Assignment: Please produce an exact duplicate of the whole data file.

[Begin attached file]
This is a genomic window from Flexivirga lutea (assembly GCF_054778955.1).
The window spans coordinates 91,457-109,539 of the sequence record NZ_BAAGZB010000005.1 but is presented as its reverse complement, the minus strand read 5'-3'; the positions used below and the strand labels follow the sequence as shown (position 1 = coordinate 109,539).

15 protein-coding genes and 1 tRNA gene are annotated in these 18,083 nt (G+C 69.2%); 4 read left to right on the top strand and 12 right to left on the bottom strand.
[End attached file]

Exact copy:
This is a genomic window from Flexivirga lutea (assembly GCF_054778955.1).
The window spans coordinates 91,457-109,539 of the sequence record NZ_BAAGZB010000005.1 but is presented as its reverse complement, the minus strand read 5'-3'; the positions used below and the strand labels follow the sequence as shown (position 1 = coordinate 109,539).

15 protein-coding genes and 1 tRNA gene are annotated in these 18,083 nt (G+C 69.2%); 4 read left to right on the top strand and 12 right to left on the bottom strand.